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Modeling integration: co-teaching basic and clinical sciences medicine in the classroom

Authors Willey JM, Lim YS, Kwiatkowski T

Received 30 March 2018

Accepted for publication 17 May 2018

Published 2 October 2018 Volume 2018:9 Pages 739—751

DOI https://doi.org/10.2147/AMEP.S169740

Checked for plagiarism Yes

Review by Single-blind

Peer reviewers approved by Dr Amy Norman

Peer reviewer comments 2

Editor who approved publication: Dr Anwarul Azim Majumder


Joanne M Willey, Youn Seon Lim, Thomas Kwiatkowski

Department of Science Education, Donald and Barbara Zucker School of Medicine at Hofstra/Northwell, Hempstead, NY, USA

Purpose: Calls for revision in undergraduate medical education frequently cite the importance of integrating basic and clinical sciences and the use of active pedagogies. One under-appreciated approach to accomplishing both is interactive co-teaching, defined as two instructors with complementary expertise engaging students and each other instead of lecturing. This study sought to determine if interactive co-teaching helped students integrate and learn basic and clinical sciences, as well as to explore potential advantages and barriers to co-teaching.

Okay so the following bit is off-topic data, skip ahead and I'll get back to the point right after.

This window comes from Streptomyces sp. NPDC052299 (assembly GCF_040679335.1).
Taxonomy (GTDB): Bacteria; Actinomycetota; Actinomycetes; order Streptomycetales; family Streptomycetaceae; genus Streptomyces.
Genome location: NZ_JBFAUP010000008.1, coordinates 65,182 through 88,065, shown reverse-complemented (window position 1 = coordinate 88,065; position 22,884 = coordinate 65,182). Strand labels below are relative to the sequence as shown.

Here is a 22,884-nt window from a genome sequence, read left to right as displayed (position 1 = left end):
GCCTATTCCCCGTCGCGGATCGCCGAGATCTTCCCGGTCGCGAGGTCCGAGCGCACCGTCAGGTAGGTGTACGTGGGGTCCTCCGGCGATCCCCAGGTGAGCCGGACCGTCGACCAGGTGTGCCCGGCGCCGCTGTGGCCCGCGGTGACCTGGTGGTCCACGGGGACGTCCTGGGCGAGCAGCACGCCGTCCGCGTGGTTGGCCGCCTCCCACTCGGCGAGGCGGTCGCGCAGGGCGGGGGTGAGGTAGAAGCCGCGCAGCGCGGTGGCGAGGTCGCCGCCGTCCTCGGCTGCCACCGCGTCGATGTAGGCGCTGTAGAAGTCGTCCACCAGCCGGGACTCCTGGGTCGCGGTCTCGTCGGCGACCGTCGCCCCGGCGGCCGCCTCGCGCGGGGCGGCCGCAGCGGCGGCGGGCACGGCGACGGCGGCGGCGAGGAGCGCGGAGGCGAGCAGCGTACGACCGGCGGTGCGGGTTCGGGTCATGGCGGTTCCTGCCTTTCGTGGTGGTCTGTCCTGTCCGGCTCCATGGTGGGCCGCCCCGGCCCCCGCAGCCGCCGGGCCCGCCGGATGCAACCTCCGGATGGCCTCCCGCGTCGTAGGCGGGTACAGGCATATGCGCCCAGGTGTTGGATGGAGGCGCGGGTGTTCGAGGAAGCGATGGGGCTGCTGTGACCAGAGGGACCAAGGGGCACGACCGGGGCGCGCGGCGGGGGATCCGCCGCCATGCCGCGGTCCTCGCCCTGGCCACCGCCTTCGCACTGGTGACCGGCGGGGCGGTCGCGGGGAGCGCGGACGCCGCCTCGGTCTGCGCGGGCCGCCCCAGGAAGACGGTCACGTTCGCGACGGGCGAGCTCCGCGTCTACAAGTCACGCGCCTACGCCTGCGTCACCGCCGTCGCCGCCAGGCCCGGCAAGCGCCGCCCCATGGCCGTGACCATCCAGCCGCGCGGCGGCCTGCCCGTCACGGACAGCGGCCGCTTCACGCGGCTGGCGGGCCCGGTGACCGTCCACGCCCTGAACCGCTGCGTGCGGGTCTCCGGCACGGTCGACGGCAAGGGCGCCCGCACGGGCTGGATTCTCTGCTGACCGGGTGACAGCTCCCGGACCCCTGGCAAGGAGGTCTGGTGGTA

Methods: The comparative success of solo- and co-teaching in a microbiology/infectious disease course was determined by surveying student perceptions at the end of the course and examination scores for questions based on either solo- or co-taught content. The advantages and barriers to co-teaching were explored by thematic analysis of student responses to open-ended survey questions.
Results: Results suggest that co-teaching supported content integration as a significant majority of students (92%, n=112) reported they understood the connection between basic and clinical sciences better when content was co-taught. In addition, a plurality of students indicated that co-teaching provided a better overall learning experience (81%, n=99), was more engaging (74%, n=90), and made it easier to apply content (74%, n=90). These positive perceptions were reflected in better exam outcomes for materials covered in co-taught over solo-taught sessions.
Conclusion: Results suggest students value co-teaching as a means to integrate basic and clinical sciences. However, interactive co-teaching pedagogies require careful planning and collaboration among faculty. Co-teaching requires the commitment of both faculty members to this pedagogy.

Keywords: team teaching, microbiology, infectious disease, shared teaching, content integration, session integration
 

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